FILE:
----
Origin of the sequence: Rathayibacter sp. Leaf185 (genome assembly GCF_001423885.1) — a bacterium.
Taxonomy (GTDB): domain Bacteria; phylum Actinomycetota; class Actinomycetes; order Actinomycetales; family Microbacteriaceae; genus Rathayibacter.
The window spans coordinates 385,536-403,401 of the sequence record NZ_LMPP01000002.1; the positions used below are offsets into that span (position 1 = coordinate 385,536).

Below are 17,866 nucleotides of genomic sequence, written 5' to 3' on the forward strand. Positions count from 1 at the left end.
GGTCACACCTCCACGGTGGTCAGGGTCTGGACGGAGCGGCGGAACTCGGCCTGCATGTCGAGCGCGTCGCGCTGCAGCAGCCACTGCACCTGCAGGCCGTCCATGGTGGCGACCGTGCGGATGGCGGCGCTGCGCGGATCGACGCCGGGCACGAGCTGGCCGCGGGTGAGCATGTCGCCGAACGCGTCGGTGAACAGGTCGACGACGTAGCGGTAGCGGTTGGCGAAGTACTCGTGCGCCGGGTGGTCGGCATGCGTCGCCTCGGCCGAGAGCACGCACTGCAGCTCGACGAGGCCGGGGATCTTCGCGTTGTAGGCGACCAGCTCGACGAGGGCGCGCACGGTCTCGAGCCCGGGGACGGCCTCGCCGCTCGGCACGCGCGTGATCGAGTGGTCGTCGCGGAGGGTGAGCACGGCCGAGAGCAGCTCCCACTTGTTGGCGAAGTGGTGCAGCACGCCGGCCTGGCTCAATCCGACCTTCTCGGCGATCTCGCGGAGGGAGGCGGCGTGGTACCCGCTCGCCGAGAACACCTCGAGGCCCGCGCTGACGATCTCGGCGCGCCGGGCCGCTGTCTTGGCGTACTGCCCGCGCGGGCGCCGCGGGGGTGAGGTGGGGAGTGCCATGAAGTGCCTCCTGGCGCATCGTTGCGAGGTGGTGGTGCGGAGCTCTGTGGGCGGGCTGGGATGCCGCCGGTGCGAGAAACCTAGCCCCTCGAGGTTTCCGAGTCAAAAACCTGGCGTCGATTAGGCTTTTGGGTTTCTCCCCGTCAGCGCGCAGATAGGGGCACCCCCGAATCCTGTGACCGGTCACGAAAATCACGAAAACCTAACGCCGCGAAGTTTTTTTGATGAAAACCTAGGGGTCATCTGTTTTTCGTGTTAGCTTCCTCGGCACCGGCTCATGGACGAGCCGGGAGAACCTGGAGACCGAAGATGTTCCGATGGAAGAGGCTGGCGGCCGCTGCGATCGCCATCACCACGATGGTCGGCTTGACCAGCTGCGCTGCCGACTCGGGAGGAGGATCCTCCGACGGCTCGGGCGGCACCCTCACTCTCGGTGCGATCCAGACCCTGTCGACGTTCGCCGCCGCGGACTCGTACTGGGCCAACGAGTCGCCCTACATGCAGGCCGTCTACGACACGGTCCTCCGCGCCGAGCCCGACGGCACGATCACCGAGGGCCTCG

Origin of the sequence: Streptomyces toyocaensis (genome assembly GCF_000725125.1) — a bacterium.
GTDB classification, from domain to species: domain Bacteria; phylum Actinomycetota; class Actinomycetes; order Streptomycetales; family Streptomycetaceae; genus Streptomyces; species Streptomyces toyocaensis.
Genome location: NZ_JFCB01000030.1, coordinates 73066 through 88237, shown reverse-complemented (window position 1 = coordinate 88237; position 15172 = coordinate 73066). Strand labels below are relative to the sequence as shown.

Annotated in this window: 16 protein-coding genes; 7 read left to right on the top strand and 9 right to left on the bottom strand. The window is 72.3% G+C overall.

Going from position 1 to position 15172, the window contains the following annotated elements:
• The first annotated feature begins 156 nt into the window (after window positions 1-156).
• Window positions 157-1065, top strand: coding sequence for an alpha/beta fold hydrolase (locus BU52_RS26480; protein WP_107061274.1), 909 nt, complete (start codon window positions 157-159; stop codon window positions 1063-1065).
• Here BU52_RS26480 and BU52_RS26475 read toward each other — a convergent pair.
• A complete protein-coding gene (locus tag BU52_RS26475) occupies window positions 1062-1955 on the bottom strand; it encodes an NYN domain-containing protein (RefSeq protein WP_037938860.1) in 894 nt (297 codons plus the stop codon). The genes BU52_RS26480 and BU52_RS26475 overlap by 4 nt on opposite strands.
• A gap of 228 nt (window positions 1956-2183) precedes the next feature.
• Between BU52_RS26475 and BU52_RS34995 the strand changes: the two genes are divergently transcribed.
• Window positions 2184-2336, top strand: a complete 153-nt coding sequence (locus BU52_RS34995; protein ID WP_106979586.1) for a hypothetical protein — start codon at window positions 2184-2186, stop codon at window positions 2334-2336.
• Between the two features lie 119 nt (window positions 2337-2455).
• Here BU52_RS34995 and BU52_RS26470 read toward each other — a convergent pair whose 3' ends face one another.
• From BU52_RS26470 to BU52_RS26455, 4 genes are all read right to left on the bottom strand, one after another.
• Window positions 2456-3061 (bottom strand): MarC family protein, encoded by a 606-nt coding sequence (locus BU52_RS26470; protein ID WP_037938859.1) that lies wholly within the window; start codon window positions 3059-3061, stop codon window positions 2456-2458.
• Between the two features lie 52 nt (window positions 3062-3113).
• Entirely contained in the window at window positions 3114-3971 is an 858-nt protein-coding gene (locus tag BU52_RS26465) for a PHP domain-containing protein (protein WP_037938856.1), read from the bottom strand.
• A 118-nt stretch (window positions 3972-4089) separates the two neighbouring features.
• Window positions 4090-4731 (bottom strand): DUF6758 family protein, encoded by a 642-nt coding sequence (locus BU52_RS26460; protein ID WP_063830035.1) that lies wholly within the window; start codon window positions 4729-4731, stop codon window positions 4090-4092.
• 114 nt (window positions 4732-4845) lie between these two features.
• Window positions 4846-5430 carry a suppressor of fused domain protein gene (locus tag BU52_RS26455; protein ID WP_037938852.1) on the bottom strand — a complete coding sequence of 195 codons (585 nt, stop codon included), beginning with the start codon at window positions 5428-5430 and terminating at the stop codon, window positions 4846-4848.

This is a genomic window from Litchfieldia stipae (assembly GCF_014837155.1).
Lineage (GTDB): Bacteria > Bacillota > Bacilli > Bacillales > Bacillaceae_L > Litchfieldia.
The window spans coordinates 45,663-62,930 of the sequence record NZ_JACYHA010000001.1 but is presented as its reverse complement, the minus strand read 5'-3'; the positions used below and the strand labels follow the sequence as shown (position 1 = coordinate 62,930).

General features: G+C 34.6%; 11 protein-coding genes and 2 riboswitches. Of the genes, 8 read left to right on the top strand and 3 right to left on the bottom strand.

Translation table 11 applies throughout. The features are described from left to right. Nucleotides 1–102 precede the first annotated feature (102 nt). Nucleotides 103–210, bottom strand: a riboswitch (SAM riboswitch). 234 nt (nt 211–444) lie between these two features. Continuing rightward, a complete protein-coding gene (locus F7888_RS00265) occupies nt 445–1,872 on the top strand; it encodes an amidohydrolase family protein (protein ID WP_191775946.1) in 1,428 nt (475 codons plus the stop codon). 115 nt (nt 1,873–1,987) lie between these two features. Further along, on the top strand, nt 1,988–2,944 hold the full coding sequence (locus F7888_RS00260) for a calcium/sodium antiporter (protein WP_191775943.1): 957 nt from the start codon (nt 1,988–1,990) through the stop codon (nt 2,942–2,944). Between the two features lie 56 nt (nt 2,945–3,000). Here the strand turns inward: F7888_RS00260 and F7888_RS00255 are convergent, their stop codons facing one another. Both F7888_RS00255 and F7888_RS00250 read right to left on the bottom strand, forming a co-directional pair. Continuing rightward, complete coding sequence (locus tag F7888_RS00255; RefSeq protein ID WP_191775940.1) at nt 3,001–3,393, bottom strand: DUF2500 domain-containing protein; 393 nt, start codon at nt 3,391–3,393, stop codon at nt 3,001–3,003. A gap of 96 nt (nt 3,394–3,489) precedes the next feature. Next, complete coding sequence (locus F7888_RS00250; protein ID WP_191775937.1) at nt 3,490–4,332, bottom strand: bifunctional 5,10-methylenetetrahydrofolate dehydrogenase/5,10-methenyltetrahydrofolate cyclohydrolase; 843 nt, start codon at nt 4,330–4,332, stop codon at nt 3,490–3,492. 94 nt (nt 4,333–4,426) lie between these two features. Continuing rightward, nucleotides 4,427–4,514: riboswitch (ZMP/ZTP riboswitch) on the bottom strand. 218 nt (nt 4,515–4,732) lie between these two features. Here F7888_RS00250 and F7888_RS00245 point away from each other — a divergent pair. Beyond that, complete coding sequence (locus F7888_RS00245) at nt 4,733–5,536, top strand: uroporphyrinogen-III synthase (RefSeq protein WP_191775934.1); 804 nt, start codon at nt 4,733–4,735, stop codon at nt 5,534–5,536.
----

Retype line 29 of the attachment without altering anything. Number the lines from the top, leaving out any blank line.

Lineage (GTDB): Bacteria > Bacillota > Bacilli > Bacillales > Bacillaceae_L > Litchfieldia.